Forum for Science, Industry and Business

Sponsored by:     3M 
Search our Site:

 

The point of icicles

25.09.2006
Contemplating some of nature's cool creations is always fun. Now a team of scientists from The University of Arizona in Tucson has figured out the physics of how drips of icy water can swell into the skinny spikes known as icicles.

Deciphering patterns in nature is a specialty of UA researchers Martin B. Short, James C. Baygents and Raymond E. Goldstein. In 2005, the team figured out that stalactites, the formations that hang from the ceilings of caves, have a unique underlying shape described by a strikingly simple mathematical equation.

However, stalactites aren't the only natural formations that look like elongated carrots. Once the researchers had found a mathematical representation of the stalactite's shape, they began to wonder if the solution applied to other similarly shaped natural formations caused by dripping water.

So the team decided to investigate icicles. Although other scientists have studied how icicles grow, they had not found a formula to describe their shape.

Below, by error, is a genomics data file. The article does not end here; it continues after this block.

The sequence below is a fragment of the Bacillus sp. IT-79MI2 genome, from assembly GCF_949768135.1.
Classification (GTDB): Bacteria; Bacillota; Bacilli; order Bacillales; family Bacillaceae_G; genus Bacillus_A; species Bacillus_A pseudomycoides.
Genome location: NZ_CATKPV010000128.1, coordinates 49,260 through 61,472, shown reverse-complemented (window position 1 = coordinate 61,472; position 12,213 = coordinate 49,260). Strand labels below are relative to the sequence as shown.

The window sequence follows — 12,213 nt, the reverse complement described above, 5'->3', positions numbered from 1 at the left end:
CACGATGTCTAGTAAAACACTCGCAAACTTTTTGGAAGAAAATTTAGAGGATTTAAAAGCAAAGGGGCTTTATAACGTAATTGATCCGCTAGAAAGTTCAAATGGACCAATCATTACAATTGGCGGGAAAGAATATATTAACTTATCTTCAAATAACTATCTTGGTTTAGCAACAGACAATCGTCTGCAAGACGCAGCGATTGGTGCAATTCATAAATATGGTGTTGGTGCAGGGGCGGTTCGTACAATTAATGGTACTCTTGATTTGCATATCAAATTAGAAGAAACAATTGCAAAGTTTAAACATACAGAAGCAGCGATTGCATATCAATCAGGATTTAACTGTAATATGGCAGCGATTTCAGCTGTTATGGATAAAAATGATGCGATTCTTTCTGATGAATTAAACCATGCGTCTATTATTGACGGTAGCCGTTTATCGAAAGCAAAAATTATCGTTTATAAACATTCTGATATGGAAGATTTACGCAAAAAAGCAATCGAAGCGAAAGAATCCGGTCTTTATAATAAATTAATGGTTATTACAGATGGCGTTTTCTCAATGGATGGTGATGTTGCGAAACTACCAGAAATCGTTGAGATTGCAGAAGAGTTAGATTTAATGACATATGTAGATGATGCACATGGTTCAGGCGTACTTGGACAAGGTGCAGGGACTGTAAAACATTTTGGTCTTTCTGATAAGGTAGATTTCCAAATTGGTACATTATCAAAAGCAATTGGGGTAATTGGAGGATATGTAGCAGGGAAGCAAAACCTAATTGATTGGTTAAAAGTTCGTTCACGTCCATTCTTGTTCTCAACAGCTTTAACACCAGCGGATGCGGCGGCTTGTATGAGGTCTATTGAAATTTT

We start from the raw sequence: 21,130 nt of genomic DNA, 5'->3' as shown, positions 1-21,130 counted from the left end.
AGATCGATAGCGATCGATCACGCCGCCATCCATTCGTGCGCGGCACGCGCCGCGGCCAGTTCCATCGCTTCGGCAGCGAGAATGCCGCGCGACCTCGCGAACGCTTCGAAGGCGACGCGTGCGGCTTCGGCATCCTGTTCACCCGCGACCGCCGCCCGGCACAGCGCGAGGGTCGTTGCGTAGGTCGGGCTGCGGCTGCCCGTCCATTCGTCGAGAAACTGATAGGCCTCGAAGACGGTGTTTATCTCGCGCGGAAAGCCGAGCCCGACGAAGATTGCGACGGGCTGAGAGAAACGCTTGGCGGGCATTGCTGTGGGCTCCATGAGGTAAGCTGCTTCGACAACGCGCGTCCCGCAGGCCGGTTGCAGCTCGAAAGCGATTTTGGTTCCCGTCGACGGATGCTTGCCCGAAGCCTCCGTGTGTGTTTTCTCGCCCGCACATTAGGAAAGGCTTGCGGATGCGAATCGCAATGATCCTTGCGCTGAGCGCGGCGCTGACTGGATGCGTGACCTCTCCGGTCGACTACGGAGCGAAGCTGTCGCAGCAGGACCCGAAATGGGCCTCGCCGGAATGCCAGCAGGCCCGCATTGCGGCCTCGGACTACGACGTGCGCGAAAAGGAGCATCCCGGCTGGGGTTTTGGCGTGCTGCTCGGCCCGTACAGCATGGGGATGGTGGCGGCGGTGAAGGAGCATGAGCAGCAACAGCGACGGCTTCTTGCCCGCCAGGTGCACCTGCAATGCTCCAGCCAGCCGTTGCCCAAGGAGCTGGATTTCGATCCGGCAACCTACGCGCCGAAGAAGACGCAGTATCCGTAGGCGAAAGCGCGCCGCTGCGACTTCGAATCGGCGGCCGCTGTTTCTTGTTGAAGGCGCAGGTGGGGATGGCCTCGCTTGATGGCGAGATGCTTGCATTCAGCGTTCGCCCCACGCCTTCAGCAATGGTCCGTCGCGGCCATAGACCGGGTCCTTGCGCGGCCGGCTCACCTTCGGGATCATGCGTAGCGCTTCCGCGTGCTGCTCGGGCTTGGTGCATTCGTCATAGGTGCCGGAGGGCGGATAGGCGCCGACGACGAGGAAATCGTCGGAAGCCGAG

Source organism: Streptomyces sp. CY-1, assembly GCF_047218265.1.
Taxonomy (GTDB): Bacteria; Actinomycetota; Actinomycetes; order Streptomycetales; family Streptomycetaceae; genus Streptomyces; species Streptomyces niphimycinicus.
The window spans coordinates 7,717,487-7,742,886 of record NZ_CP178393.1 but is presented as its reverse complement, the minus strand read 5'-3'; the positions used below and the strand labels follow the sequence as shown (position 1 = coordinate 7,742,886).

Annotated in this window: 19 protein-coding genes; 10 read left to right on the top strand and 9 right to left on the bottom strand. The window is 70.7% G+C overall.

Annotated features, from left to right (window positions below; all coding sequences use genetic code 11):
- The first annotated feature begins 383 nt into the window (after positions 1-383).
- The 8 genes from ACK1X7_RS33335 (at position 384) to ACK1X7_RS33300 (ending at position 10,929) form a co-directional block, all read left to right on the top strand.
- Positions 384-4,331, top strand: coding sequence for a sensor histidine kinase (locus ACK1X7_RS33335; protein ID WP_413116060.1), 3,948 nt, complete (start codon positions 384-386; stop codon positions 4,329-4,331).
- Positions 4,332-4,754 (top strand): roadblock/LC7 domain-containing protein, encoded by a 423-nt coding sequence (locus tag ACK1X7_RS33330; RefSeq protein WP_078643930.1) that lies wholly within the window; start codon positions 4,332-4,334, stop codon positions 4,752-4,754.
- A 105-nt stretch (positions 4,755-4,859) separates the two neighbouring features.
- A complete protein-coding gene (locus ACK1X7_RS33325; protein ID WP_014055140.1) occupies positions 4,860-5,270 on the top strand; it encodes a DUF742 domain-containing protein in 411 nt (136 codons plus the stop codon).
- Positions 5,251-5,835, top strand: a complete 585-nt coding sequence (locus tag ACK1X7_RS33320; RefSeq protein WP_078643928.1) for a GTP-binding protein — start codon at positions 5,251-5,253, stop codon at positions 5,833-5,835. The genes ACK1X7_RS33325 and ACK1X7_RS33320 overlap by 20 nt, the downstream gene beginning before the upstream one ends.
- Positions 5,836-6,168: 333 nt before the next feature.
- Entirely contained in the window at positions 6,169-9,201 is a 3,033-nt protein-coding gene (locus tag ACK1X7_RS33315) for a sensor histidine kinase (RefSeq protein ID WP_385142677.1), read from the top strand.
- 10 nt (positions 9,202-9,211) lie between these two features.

Surprisingly, the team found that the same mathematical formula that describes the shape of stalactites also describes the shape of icicles.

"Everyone knows what an icicle is and what it looks like, so this research is very accessible. I think it is amazing that science and math can explain something like this so well. It really highlights the beauty of nature," Short said.

The finding is surprising because the physical processes that form icicles are very different from those that form stalactites. Whereas heat diffusion and a rising air column are keys to an icicle's growth, the diffusion of carbon dioxide gas fuels a stalactite's growth.

Short, a doctoral candidate in UA's physics department, Baygents, a UA associate professor of chemical and environmental engineering, and Goldstein, a UA professor of physics and the Schlumberger Professor of Complex Physical Systems at the University of Cambridge in England, published their article, "A Free-Boundary Theory for the Shape of the Ideal Dripping Icicle," in the August 2006 issue of Physics of Fluids. The National Science Foundation funded the research.